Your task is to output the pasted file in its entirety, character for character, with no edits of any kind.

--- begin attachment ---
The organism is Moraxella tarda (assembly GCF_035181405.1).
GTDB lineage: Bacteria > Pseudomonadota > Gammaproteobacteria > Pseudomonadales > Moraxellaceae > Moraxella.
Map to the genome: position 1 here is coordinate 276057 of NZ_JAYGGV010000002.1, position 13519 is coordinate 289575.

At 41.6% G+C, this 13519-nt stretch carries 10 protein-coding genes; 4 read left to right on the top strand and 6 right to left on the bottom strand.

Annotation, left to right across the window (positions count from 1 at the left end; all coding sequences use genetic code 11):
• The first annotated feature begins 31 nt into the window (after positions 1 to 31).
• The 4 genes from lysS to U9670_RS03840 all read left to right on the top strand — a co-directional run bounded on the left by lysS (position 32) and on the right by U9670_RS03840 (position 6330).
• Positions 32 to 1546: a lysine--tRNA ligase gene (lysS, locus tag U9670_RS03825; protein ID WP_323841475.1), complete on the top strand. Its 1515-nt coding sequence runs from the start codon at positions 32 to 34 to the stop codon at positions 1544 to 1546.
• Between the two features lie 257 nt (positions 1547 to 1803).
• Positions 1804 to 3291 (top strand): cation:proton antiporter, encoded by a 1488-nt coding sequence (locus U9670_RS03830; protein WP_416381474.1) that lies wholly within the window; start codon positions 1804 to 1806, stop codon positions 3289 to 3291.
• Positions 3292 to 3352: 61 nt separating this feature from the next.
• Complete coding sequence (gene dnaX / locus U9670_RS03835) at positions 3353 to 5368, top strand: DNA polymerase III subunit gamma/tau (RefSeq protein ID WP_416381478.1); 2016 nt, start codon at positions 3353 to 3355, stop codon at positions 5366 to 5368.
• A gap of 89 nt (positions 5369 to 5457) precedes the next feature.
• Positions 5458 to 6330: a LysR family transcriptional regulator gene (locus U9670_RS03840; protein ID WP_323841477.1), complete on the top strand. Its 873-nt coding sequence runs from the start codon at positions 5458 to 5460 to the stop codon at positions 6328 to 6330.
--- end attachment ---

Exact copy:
The organism is Moraxella tarda (assembly GCF_035181405.1).
GTDB lineage: Bacteria > Pseudomonadota > Gammaproteobacteria > Pseudomonadales > Moraxellaceae > Moraxella.
Map to the genome: position 1 here is coordinate 276057 of NZ_JAYGGV010000002.1, position 13519 is coordinate 289575.

At 41.6% G+C, this 13519-nt stretch carries 10 protein-coding genes; 4 read left to right on the top strand and 6 right to left on the bottom strand.

Annotation, left to right across the window (positions count from 1 at the left end; all coding sequences use genetic code 11):
• The first annotated feature begins 31 nt into the window (after positions 1 to 31).
• The 4 genes from lysS to U9670_RS03840 all read left to right on the top strand — a co-directional run bounded on the left by lysS (position 32) and on the right by U9670_RS03840 (position 6330).
• Positions 32 to 1546: a lysine--tRNA ligase gene (lysS, locus tag U9670_RS03825; protein ID WP_323841475.1), complete on the top strand. Its 1515-nt coding sequence runs from the start codon at positions 32 to 34 to the stop codon at positions 1544 to 1546.
• Between the two features lie 257 nt (positions 1547 to 1803).
• Positions 1804 to 3291 (top strand): cation:proton antiporter, encoded by a 1488-nt coding sequence (locus U9670_RS03830; protein WP_416381474.1) that lies wholly within the window; start codon positions 1804 to 1806, stop codon positions 3289 to 3291.
• Positions 3292 to 3352: 61 nt separating this feature from the next.
• Complete coding sequence (gene dnaX / locus U9670_RS03835) at positions 3353 to 5368, top strand: DNA polymerase III subunit gamma/tau (RefSeq protein ID WP_416381478.1); 2016 nt, start codon at positions 3353 to 3355, stop codon at positions 5366 to 5368.
• A gap of 89 nt (positions 5369 to 5457) precedes the next feature.
• Positions 5458 to 6330: a LysR family transcriptional regulator gene (locus U9670_RS03840; protein ID WP_323841477.1), complete on the top strand. Its 873-nt coding sequence runs from the start codon at positions 5458 to 5460 to the stop codon at positions 6328 to 6330.